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Sunday, June 05, 2011


One of my birthday presents was a new shoulder bag, to replace the one that I've been taking to work for the last 11 years.

In the process of transferring my few worldly possessions, I came across a bundle of 'cuttings' that I'd ripped out of Guardian Weekly's over the years. For my sake more than yours, I thought I'd record them for posterity here (though the format may not be less perishable...)

Some of them are little snippets, some of the entire articles, and some are references to books which looked interesting (at the time, at least).

Dead Aid: Why Aid Is Not Working and How There Is a Better Way for Africa - Dambisa Moyo
The Gods that Failed: How Blind Faith in Markets Has Cost Us Our Future - Larry Elliott & Dan Atkinson
The Thrift Book: Live Well and Spend Less - India Knight
The New Cold War: How the Kremlin Menaces Russia and the West - Edward Lucas
The Duel: Pakistan on the Flight Path of American Power - Tariq Ali
Bad Samaritans: Guilty Secrets of Rich Nations and the Thread to Global Prosperity - Ha-Joon Chang
The Commission: The Uncensored History of the 9/11 Investigation - Philip Shenon
Torture Team: Deception, Cruelty And The Compromise Of Law - Philippe Sands
Don't Sleep, There Are Snakes - Daniel Everett
A Most Wanted Man - John le Carré
The Age of Assassins: The Rise and Rise of Vladimir Putin - Yuri Felshtinsky & Vladimir Pribylovsky
'If you are wondering how a total of $8.2bn could be paid in bonuses over two years the the great minds whose company went bankrupt, what can I tell you? This may be close to the heart of the problem. Through history, great fortunes have been made by people directly taking risks on their own account. Today, great fortunes are made by employees, doing nothing other than their jobs: jobs which, in the case of bankers, involve taking on risks, usually with other people's borrowed money. To make more money, and earn more bonuses (usually 60% of an investment banker's pay), it's simple: you just take on more risk. The upside is the upside, and the downside - well, it increasingly seems that for the bankers themselves, certainly in the case of Lehman New York, there isn't one. This undermines the whole principle of "moral hazard", which was the idea behind letting Lehman go under in the first place - the need for companies to face the consequences of their decisions. This principle collapses if the individuals involved don't face any consequences.'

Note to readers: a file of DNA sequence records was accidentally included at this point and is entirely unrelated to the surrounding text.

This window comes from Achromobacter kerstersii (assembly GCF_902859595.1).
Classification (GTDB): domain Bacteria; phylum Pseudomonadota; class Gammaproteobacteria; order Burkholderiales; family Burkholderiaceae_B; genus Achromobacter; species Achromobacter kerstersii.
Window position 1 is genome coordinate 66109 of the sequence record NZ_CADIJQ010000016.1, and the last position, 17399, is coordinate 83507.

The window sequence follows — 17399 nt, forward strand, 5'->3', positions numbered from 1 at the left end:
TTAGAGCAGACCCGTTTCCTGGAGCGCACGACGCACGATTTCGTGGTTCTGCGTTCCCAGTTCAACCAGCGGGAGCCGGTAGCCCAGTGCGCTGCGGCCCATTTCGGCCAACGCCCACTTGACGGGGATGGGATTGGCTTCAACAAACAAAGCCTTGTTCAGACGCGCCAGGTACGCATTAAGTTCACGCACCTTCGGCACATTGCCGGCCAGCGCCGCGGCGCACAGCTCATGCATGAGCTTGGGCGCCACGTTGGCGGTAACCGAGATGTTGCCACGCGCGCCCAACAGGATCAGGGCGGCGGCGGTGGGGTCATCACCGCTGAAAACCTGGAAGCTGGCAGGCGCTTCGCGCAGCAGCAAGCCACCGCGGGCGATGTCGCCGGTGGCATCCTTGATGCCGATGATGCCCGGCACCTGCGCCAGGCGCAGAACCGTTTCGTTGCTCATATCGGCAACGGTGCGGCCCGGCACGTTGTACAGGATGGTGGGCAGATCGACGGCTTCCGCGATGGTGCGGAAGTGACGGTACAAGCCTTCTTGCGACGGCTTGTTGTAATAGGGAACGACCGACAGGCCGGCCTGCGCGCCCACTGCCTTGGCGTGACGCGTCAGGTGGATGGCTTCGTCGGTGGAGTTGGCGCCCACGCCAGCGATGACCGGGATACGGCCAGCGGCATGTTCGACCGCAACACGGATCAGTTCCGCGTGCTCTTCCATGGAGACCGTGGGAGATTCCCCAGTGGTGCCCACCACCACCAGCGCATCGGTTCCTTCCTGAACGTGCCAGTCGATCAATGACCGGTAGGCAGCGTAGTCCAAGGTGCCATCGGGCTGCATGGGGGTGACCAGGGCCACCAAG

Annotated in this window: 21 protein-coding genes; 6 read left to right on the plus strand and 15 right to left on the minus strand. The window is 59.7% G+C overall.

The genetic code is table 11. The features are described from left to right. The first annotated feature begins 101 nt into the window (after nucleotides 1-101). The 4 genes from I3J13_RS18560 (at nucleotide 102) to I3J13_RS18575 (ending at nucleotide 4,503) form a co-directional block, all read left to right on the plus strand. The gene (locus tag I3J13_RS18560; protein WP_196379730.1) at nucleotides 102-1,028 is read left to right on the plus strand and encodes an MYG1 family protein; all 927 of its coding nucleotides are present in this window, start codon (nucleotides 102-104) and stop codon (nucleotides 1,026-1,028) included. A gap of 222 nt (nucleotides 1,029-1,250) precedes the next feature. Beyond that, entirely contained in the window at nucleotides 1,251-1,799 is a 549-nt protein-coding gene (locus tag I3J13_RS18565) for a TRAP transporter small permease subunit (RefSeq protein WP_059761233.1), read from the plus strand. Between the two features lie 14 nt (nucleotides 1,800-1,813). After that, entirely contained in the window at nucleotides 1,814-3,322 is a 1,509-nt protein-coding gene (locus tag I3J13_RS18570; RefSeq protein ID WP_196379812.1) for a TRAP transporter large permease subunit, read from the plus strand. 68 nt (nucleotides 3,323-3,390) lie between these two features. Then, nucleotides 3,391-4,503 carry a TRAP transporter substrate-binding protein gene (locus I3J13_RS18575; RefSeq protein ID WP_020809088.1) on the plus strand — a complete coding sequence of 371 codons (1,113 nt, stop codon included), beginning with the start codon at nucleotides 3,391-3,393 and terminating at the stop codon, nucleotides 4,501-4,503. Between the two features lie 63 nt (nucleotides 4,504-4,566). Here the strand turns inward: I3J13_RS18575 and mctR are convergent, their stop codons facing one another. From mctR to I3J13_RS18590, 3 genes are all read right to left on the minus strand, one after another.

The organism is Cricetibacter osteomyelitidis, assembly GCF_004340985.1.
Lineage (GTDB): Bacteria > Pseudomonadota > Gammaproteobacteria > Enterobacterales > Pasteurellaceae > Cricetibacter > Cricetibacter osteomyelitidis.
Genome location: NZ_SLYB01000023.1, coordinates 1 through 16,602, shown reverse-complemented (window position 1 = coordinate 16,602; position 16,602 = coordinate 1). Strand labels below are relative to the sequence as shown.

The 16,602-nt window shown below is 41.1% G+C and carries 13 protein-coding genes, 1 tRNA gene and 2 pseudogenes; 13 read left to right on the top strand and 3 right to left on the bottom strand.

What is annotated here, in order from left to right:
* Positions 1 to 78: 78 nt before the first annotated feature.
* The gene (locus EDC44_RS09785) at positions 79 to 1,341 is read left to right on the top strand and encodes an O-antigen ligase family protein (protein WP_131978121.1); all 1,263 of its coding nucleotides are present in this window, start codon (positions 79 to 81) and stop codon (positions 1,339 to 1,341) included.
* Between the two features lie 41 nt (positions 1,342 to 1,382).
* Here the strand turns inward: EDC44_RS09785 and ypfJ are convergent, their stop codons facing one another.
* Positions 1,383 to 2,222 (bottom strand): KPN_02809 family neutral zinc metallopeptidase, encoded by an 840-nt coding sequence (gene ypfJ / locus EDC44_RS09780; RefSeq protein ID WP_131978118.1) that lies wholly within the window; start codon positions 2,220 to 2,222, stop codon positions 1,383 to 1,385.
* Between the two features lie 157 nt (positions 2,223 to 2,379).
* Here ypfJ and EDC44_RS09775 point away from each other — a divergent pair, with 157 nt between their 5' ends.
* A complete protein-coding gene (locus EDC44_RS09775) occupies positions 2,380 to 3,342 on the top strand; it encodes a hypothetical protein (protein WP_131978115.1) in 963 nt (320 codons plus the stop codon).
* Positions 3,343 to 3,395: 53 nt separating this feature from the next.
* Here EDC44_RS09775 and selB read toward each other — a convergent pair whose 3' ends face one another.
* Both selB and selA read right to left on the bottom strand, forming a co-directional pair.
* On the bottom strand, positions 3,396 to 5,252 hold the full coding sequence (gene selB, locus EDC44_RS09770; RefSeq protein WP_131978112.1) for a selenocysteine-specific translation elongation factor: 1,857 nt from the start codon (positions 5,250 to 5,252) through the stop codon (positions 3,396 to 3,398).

(from the same article)
'Having fully indulged their greed on the way up, and created the risks, the bankers are now fully indulging their fear on the way down, and allowing the system to seize up. But it wasn't just the banks. We did this to ourselves, because we were greedy and stupid. It's not just bankers who have been indulging in greed, short-termism and fantasy economics. In addition to its stretched mortgage borrowing, Britain has half of all European credit-card debt. We grew obsessed with the price of our hoses, felt richer than we should, borrowed money we didn't have, and now that the downturn has happened - as it was bound to do - we want someone else to blame. Bankers are to blame, but we're to blame too. That's just as well, because we're the ones who are going to have to pay.'